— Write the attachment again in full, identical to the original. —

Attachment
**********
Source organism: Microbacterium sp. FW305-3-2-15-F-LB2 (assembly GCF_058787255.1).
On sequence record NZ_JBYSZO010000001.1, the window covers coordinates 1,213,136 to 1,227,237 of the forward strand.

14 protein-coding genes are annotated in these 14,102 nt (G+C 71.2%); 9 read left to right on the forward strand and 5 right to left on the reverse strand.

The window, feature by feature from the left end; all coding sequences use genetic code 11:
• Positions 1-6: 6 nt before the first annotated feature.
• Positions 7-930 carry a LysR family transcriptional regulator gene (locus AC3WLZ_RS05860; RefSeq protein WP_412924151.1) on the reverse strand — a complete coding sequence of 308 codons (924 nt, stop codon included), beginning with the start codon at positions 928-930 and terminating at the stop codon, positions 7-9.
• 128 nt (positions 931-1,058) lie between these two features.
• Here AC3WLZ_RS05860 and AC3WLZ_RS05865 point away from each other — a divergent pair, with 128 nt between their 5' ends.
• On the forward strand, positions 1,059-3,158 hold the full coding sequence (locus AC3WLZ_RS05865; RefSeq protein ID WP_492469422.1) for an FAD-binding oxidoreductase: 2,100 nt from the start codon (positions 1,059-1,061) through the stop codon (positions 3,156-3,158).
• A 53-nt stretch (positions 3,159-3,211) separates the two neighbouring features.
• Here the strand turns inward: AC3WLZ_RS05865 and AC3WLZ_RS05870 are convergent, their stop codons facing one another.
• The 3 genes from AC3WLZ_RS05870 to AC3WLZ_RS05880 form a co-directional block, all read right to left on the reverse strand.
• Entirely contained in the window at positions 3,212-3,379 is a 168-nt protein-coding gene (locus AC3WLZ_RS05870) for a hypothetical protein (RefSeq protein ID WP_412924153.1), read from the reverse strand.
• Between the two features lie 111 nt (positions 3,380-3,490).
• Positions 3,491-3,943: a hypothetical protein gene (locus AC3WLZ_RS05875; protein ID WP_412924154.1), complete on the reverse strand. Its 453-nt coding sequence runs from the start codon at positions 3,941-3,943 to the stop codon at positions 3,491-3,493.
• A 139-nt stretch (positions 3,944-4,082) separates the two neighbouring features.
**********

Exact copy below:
Source organism: Microbacterium sp. FW305-3-2-15-F-LB2 (assembly GCF_058787255.1).
On sequence record NZ_JBYSZO010000001.1, the window covers coordinates 1,213,136 to 1,227,237 of the forward strand.

14 protein-coding genes are annotated in these 14,102 nt (G+C 71.2%); 9 read left to right on the forward strand and 5 right to left on the reverse strand.

The window, feature by feature from the left end; all coding sequences use genetic code 11:
• Positions 1-6: 6 nt before the first annotated feature.
• Positions 7-930 carry a LysR family transcriptional regulator gene (locus AC3WLZ_RS05860; RefSeq protein WP_412924151.1) on the reverse strand — a complete coding sequence of 308 codons (924 nt, stop codon included), beginning with the start codon at positions 928-930 and terminating at the stop codon, positions 7-9.
• 128 nt (positions 931-1,058) lie between these two features.
• Here AC3WLZ_RS05860 and AC3WLZ_RS05865 point away from each other — a divergent pair, with 128 nt between their 5' ends.
• On the forward strand, positions 1,059-3,158 hold the full coding sequence (locus AC3WLZ_RS05865; RefSeq protein ID WP_492469422.1) for an FAD-binding oxidoreductase: 2,100 nt from the start codon (positions 1,059-1,061) through the stop codon (positions 3,156-3,158).
• A 53-nt stretch (positions 3,159-3,211) separates the two neighbouring features.
• Here the strand turns inward: AC3WLZ_RS05865 and AC3WLZ_RS05870 are convergent, their stop codons facing one another.
• The 3 genes from AC3WLZ_RS05870 to AC3WLZ_RS05880 form a co-directional block, all read right to left on the reverse strand.
• Entirely contained in the window at positions 3,212-3,379 is a 168-nt protein-coding gene (locus AC3WLZ_RS05870) for a hypothetical protein (RefSeq protein ID WP_412924153.1), read from the reverse strand.
• Between the two features lie 111 nt (positions 3,380-3,490).
• Positions 3,491-3,943: a hypothetical protein gene (locus AC3WLZ_RS05875; protein ID WP_412924154.1), complete on the reverse strand. Its 453-nt coding sequence runs from the start codon at positions 3,941-3,943 to the stop codon at positions 3,491-3,493.
• A 139-nt stretch (positions 3,944-4,082) separates the two neighbouring features.